The Fountain Council approved the preliminary tax levy for 2023 at the September 7 meeting. While the final levy can ultimately be less than the amount approved, it cannot be higher. The final levy will be approved in December. The total preliminary levy was $231,142. The represents $123,142 for general tax levy, $65,000 for the sewer fund $35,000 for Capital Improvement, and $8,000 for the equipment fund.
City Clerk Mary Tjepkes notified the council the city received a proposal from MMS Environmental regarding changes to the contract. The current contract expires in February of next year. The city utilizes the firm to assist with the wastewater treatment plant, filling gaps in its licensing abilities. Tjepkes noted it will be another three years before Public Works Director John Hanson can obtain the Class B license.
Due to the work that Hanson is doing at the plant, MMS Environmental believes it can reduce their duties at the plant, providing cost savings for the city. “John is doing a really good job. He’s doing so much more,” she noted. The council tabled the discussion until nearer to the time for contract renewal.
Councilor Dave Gudmundson questioned some of the recent expenses at the plant, noting “extraordinary expenses.” Mayor Jim Schott pointed out that the instances were unavoidable.
“We’re probably going to need to start replacing things on that soon,” added Councilor Terry Hanson. Tjepkes noted moisture in the building wears on parts faster than normal.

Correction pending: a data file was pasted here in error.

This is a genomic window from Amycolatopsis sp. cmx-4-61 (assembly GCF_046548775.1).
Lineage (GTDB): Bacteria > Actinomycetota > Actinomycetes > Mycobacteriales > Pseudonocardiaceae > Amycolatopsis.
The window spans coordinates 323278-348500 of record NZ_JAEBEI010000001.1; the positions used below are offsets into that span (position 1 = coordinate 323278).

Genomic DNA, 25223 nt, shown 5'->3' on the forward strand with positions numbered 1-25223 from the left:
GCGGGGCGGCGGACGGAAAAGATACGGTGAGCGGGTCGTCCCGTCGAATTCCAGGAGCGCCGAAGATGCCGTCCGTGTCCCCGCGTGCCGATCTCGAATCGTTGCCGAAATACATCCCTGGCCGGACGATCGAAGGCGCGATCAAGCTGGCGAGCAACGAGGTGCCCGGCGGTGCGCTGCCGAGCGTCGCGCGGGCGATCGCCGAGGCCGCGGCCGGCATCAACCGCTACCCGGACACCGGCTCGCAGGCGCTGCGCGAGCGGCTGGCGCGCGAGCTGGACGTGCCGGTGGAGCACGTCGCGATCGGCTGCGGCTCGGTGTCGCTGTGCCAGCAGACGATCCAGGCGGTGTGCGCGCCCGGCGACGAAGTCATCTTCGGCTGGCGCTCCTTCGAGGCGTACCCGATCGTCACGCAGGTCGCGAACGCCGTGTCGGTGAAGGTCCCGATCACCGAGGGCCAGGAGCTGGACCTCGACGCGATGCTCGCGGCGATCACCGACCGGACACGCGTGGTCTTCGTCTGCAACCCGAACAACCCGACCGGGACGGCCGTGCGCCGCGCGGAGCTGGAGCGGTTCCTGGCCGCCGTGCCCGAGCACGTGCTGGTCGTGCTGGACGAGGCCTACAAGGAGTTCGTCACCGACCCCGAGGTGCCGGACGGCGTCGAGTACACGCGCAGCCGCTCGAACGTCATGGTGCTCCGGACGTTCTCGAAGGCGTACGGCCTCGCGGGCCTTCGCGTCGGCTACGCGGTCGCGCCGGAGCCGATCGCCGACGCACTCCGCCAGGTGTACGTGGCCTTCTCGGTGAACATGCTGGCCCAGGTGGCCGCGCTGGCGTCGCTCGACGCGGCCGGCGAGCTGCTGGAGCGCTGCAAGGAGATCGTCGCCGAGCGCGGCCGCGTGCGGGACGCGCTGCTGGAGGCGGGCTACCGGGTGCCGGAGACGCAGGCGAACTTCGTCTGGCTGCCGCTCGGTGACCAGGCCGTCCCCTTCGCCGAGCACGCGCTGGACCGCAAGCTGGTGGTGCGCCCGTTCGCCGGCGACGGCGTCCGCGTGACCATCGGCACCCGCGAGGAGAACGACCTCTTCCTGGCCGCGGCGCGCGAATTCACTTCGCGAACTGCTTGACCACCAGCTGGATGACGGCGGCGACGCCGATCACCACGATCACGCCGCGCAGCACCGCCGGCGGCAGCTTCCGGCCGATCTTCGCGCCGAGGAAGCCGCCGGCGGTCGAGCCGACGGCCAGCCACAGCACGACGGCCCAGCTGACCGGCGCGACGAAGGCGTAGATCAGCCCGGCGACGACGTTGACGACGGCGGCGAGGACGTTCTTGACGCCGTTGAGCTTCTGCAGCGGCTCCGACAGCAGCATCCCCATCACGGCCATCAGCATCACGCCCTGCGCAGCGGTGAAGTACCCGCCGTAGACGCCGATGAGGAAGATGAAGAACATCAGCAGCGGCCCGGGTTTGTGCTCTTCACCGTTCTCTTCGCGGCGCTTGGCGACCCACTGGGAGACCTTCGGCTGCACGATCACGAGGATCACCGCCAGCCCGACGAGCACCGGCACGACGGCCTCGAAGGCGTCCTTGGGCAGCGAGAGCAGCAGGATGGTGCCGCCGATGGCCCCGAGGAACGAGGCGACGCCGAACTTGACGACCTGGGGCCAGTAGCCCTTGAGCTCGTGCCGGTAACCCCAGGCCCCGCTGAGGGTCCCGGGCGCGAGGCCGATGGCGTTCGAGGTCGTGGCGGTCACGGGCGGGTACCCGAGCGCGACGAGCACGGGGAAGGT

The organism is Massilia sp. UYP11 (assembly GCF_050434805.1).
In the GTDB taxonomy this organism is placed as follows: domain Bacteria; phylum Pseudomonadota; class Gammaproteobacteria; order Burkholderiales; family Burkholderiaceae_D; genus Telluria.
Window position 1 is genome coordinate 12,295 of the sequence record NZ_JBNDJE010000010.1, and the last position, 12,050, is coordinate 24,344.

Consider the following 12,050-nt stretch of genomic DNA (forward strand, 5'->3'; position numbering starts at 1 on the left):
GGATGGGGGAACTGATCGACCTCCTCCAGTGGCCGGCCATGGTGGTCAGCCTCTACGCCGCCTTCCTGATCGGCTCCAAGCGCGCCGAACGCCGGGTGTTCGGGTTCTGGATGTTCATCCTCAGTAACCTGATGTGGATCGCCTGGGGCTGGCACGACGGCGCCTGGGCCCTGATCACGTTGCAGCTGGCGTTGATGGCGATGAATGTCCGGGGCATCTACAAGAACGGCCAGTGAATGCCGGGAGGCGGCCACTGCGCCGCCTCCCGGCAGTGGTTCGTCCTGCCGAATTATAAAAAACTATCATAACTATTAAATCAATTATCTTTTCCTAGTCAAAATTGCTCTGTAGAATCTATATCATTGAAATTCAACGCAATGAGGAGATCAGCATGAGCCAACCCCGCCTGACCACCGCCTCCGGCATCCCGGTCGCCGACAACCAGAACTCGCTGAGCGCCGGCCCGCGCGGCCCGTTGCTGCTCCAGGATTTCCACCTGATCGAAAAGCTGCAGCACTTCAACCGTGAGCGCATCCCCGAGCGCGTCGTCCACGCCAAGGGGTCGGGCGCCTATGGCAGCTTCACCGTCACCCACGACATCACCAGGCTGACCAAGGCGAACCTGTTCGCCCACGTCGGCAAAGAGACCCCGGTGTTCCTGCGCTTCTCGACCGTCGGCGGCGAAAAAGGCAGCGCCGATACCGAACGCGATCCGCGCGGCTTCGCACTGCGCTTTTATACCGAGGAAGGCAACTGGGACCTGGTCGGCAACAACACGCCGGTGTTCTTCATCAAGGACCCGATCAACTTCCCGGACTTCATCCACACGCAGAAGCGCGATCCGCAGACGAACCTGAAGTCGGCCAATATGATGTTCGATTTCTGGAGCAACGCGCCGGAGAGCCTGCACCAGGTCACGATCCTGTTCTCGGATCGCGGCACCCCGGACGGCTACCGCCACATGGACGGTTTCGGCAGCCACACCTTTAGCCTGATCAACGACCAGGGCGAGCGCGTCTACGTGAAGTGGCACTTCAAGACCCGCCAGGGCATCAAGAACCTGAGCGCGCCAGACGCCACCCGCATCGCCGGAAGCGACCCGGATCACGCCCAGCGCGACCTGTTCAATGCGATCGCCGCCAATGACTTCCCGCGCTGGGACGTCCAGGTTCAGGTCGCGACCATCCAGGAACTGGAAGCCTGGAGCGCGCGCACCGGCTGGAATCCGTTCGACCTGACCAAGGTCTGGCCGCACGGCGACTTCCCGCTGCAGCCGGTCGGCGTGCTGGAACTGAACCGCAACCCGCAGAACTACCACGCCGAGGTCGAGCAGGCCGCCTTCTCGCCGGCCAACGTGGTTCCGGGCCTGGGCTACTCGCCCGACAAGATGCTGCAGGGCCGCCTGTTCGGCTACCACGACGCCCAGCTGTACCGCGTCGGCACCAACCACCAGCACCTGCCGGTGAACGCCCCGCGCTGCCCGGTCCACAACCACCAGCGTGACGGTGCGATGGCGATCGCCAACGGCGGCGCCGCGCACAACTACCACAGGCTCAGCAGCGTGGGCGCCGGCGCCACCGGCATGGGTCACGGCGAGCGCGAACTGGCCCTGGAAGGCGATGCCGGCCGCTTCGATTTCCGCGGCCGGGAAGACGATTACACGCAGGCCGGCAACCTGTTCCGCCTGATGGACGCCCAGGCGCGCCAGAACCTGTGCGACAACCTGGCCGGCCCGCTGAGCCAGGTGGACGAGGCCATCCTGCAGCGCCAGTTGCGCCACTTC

The council also discussed grass clippings from mowing being blown onto the streets. “It seems to be getting a lot more places. It’s a state law, not town law,” stressed Councilor Ron Reisner.
“If someone has an accident you are liable and that’s a state statute,” echoed Schott. The city will put a reminder for citizens on the upcoming water bill.
Brian Ostby addressed the council regarding rock washing from near the Seed First building at the corner of Second and Cedar Streets. While there were questions of the need for drain tile in the area, the city will first work on peeling back the areas that are high in order to divert water runoff into a ditch and then the culvert. The issue is happening on both the east and west side of the building, taking gravel across the roadway for approximately 50-60 feet.
Reisner estimates he will need to cut 12-18 inches back on the area, which are city property. “Heading straight east, it’ll form its own channel then,” he noted. He further suggested bringing in 4-inch gabion stone to hold the areas. Schott questioned what type of erosion will be in the new trenched area in a year, but Reisner noted the shallow grade, with rock underneath, so erosion should be minimal.
In other news, the council opted to do away with aluminum can collection. “It seems to be a problem month after month after month,” said Schott. Cans are blowing into properties adjacent and the return on recycled aluminum is at a significant low.
“Eliminate it. It’s not making a dime,” added Reisner. “It didn’t even pay for the fuel in the truck last time.”
The election ballot for the November 8 election is available for viewing and shows some changes for the City of Fountain. After more than 30 years on the council, current Mayor Schott is not running for reelection. Instead, Councilor Ron Reisner and Tammy L. Danielson are challenging for the seat. Council member options on the ballot include Cory Sprattle and Jordan Kerns.
The next regularly scheduled council meeting is Wednesday, October 5, at 7 p.m., at city hall. The public is encouraged to attend.
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